that included a pulmonary embolism, a second hematoma and intermittent
periods of optimism and concern.
In August, Kay was feeling good enough to plan a trip to
Greenville for the season-opening football game on Sept. 1. His friend
Jim Brooks, who lived near Stallings’ home in Burlington, was going to
give him a ride.
continues after the following picture...
Kay and Andy pose with a familiar
landmark in the heart of the Pirate Nation.
(Submitted by Brooke Barksdale)
Kay Stallings never made it back to Pirate Country. He
went back into the hospital on the day before that football game, and he
died on September 13 of a brain aneurysm.
Doctors initially questioned whether his cause of death
was related to the injury at Boshamer Stadium, but this spring a second
medical examiner reviewed his records and amended his death certificate
to indicate that the hit from the baseball started Stallings’ tragic
So healthy and energetic was Stallings that Taylor,
nearly 15 years his junior, often had to remind himself that he was
younger than his friend. Stallings was “vibrant,” Taylor said, full of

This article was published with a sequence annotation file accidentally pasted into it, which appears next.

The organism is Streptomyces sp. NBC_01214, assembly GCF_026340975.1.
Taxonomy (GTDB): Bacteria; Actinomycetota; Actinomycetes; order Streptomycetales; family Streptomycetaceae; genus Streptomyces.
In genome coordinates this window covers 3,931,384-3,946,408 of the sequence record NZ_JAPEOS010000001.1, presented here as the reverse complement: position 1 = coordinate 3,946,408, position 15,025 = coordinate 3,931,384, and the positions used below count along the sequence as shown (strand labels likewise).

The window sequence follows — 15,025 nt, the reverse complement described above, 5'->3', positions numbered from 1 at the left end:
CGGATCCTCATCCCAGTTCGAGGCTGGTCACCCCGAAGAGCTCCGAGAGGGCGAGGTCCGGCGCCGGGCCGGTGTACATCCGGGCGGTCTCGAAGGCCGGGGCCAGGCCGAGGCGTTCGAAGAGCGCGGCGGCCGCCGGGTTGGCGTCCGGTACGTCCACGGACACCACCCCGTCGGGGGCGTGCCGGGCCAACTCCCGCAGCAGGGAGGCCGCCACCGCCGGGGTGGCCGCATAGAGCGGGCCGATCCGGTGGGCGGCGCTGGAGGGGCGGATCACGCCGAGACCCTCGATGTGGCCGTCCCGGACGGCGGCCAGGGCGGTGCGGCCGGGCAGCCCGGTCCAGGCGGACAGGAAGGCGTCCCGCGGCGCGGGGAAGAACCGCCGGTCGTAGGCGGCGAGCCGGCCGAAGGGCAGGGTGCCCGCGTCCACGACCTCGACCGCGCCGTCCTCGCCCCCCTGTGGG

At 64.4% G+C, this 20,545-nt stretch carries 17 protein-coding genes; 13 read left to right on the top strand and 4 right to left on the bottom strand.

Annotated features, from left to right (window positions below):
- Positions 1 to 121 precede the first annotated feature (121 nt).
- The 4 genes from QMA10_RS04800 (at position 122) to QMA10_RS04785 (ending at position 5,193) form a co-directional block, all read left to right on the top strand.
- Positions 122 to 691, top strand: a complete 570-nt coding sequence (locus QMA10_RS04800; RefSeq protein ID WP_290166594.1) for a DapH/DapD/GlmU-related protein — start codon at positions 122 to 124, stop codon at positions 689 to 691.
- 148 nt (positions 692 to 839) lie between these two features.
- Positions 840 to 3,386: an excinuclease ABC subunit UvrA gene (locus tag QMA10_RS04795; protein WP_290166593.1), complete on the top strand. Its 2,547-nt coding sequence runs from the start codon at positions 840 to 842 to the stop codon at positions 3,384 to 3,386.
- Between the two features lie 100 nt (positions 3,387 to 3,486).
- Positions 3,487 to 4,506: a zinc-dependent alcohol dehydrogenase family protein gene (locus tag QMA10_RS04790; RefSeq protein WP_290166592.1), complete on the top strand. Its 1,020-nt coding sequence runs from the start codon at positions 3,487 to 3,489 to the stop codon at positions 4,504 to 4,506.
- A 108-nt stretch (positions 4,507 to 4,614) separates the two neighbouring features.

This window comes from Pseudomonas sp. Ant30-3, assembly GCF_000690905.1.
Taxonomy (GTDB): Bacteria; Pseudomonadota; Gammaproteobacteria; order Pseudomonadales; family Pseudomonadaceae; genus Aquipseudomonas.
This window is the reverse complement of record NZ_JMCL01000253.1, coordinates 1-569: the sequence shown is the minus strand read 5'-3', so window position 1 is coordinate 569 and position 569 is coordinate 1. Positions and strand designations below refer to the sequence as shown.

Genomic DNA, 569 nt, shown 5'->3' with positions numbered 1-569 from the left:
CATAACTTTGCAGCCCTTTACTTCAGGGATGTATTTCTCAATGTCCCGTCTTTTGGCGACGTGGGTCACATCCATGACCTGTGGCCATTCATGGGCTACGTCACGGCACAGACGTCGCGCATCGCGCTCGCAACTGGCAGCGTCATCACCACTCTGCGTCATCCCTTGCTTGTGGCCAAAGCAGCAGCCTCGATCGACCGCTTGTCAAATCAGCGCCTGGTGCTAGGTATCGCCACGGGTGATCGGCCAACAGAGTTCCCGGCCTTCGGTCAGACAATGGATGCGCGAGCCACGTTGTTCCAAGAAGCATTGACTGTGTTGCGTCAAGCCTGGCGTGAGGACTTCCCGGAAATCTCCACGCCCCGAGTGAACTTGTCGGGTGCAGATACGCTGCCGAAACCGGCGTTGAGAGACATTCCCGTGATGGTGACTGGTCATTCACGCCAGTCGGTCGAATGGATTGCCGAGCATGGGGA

adventure and always willing to take in another game.
Stallings (his given name was Lazarus King; he preferred
the nickname Kay) wasn’t a lifelong ECU fan. He actually attended
Appalachian State and Barton College on tennis scholarships (he and his
twin brother Ray were state doubles champions out of Goldsboro High
School in 1962). Ray was the one who went to ECU to play tennis back in
the ‘60s, but Kay didn’t really adopt the Pirates until 20 years ago,
when his younger daughter Brooke came to Greenville for college.
“He had some buddies that, they would go together and go
to out of town games, and he got involved in the Pirate Club, which
added to his interest,” said Ray Stallings. “He was close to the
football team particularly, but he enjoyed going to the baseball games
When he was working — Stallings spent 25 years as a
middle school physical education teacher in Kernersville before retiring
in 2009 — it was difficult for him to make many baseball games, so he
focused on football, Barksdale said.
But in recent years Stallings developed a strong loyalty
to the Diamond Bucs as well.
In the days after his injury, both ECU coach Billy Godwin
and North Carolina coach Mike Fox checked in on Stallings at the
hospital, and all of the family members emphasized how much Godwin did
during that tough time to support and encourage one of his best fans.
Godwin had issued a standing invitation to Kay for a guided tour of
Clark-LeClair Stadium, but that was a tour he never got the chance to
Kay had three websites stored on Brooke’s computer –
Bonesville and two ECU message boards. The Pirate Nation was a real
community and a passion for Stallings.
the baseball postseason approaches, his friends and family members are
sure that he would cherish the chance to be remembered by fellow fans
who most certainly would have become friends if they could have had the
good fortune to take in a game next to Kay Stallings.